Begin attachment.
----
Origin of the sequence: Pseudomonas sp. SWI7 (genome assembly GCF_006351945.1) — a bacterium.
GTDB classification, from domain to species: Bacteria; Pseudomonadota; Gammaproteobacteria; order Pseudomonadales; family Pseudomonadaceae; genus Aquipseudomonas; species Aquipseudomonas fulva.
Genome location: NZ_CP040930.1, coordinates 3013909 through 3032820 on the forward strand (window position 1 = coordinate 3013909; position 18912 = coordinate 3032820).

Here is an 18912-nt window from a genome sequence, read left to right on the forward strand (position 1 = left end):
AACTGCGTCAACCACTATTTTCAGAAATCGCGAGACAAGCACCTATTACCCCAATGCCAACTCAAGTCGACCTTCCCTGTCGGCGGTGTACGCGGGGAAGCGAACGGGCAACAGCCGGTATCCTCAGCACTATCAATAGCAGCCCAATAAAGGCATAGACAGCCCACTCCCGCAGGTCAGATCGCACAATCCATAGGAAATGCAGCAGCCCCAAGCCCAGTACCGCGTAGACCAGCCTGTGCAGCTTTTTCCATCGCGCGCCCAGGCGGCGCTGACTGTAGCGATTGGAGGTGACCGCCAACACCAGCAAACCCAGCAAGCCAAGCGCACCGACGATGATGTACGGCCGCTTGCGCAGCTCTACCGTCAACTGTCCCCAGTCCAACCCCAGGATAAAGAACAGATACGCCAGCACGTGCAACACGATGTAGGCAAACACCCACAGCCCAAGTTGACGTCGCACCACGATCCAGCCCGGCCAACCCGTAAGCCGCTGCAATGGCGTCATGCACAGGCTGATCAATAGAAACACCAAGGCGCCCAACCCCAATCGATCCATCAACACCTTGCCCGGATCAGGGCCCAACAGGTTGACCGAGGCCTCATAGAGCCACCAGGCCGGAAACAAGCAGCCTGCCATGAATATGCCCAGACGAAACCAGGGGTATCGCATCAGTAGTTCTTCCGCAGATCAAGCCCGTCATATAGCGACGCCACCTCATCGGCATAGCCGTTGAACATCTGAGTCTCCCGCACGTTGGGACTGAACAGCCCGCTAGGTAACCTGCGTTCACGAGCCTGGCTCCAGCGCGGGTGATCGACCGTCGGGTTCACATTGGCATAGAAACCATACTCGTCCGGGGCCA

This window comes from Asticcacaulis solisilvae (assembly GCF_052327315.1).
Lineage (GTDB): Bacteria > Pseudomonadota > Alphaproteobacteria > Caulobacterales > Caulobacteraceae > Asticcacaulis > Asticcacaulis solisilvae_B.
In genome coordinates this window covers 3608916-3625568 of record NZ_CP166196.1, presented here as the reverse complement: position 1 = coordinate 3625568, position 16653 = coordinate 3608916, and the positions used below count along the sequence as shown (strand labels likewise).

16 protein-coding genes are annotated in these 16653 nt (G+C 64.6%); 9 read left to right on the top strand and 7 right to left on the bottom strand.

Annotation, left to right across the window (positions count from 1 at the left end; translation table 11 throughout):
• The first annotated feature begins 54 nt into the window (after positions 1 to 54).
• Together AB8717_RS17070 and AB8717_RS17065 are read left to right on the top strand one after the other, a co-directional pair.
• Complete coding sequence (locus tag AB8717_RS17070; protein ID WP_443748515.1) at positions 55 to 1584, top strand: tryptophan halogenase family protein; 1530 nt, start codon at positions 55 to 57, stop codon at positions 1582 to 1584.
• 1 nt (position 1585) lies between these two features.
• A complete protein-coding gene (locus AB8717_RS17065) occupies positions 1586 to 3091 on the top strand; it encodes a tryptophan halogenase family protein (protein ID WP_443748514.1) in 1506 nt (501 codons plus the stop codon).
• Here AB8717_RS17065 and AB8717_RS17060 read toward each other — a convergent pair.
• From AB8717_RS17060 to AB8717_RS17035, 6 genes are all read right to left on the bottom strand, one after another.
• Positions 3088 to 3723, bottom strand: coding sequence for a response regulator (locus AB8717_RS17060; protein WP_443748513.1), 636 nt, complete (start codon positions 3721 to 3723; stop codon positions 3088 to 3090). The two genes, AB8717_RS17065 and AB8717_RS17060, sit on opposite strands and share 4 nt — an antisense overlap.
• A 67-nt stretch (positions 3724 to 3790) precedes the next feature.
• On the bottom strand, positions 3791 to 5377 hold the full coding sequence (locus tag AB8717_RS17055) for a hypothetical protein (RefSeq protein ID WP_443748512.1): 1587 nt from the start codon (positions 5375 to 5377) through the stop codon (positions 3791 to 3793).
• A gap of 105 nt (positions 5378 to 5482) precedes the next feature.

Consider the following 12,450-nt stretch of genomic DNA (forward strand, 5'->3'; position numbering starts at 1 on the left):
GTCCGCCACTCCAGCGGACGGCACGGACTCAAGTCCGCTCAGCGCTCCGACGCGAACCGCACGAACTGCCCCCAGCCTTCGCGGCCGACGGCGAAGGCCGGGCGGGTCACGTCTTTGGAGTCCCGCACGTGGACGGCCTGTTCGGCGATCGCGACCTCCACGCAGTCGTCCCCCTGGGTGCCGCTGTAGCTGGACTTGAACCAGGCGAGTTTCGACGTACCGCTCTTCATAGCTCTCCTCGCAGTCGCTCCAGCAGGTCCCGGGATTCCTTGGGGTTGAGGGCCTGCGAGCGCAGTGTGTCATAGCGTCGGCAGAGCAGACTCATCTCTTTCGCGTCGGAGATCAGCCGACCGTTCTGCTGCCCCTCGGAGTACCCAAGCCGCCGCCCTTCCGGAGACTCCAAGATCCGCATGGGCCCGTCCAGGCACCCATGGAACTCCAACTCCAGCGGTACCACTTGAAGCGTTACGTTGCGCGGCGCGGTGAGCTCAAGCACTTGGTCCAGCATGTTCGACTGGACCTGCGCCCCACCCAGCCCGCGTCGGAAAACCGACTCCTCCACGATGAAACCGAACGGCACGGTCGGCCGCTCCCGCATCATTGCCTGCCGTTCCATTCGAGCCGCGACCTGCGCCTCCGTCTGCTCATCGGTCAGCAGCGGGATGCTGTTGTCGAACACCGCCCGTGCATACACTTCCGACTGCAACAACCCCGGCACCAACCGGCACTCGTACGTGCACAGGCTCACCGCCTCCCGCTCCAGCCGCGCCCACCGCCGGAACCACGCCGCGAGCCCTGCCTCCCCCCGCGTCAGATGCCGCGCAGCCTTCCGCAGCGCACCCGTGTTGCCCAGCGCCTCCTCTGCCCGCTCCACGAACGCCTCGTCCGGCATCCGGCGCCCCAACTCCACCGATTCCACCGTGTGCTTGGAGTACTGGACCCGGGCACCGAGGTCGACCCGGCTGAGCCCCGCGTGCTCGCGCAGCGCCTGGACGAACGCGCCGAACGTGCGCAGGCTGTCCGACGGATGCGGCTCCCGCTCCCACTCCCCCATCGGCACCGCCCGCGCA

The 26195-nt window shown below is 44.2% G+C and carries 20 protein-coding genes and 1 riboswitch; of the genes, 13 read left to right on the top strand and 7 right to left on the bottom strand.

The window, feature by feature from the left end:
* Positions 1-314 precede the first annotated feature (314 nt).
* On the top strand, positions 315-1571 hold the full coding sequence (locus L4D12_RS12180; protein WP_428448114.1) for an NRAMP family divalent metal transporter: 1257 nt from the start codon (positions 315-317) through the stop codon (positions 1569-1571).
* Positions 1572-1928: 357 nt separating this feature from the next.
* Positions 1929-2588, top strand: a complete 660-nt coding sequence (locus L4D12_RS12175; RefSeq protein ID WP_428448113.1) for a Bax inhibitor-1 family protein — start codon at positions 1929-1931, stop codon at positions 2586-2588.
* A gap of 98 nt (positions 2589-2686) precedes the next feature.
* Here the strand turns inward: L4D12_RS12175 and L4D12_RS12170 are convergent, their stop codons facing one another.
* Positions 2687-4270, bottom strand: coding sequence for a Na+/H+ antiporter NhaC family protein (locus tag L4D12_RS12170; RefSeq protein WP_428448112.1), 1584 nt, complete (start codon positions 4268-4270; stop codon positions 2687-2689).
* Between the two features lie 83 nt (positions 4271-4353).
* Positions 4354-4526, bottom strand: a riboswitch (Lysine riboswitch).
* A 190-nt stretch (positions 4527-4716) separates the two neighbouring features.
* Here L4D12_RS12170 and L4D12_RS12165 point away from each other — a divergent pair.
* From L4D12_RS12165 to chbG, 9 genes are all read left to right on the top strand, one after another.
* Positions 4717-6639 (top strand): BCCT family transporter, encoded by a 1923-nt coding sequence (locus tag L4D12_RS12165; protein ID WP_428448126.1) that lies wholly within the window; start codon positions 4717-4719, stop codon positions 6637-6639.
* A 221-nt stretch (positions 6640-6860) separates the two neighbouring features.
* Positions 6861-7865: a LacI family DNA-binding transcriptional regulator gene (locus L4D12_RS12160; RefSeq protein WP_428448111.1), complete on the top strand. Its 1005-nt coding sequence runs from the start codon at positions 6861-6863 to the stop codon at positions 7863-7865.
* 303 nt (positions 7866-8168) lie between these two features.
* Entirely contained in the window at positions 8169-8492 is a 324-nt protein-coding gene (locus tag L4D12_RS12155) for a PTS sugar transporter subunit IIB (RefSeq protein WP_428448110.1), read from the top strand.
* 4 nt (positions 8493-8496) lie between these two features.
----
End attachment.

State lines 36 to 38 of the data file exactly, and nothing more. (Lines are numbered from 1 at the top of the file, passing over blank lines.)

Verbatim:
* Here L4D12_RS12170 and L4D12_RS12165 point away from each other — a divergent pair.
* From L4D12_RS12165 to chbG, 9 genes are all read left to right on the top strand, one after another.
* Positions 4717-6639 (top strand): BCCT family transporter, encoded by a 1923-nt coding sequence (locus tag L4D12_RS12165; protein ID WP_428448126.1) that lies wholly within the window; start codon positions 4717-4719, stop codon positions 6637-6639.